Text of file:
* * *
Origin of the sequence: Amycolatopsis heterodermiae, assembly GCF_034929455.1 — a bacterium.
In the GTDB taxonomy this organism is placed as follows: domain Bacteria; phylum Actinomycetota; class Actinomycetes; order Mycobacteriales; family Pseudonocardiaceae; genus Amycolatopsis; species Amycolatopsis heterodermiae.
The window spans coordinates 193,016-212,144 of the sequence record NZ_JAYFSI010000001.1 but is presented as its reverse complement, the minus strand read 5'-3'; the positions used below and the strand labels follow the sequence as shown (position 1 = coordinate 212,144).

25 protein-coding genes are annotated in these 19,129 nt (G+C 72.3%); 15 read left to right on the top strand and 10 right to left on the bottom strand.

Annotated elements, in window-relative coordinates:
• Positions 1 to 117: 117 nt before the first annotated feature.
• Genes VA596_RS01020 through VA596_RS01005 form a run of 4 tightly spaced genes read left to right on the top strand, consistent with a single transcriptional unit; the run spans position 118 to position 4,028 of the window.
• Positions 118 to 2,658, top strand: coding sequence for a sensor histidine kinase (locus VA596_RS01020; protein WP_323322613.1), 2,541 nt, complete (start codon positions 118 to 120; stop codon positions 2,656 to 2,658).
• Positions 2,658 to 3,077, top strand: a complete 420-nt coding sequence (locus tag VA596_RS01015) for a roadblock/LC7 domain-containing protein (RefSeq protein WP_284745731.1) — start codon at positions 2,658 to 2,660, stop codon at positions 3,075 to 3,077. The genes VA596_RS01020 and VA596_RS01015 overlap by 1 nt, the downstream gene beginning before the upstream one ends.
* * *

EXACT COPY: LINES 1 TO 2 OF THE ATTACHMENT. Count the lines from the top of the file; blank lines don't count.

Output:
Origin of the sequence: Amycolatopsis heterodermiae, assembly GCF_034929455.1 — a bacterium.
In the GTDB taxonomy this organism is placed as follows: domain Bacteria; phylum Actinomycetota; class Actinomycetes; order Mycobacteriales; family Pseudonocardiaceae; genus Amycolatopsis; species Amycolatopsis heterodermiae.